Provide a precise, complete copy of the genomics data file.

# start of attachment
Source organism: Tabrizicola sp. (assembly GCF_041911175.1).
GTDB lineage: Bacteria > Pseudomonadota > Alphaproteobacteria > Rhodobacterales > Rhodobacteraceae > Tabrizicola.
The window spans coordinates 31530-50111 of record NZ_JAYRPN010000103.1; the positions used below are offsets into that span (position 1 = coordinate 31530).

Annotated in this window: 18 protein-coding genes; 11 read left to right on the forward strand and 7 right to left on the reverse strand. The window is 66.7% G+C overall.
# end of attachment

Source organism: Tabrizicola sp. (assembly GCF_041911175.1).
GTDB lineage: Bacteria > Pseudomonadota > Alphaproteobacteria > Rhodobacterales > Rhodobacteraceae > Tabrizicola.
The window spans coordinates 31530-50111 of record NZ_JAYRPN010000103.1; the positions used below are offsets into that span (position 1 = coordinate 31530).

Annotated in this window: 18 protein-coding genes; 11 read left to right on the forward strand and 7 right to left on the reverse strand. The window is 66.7% G+C overall.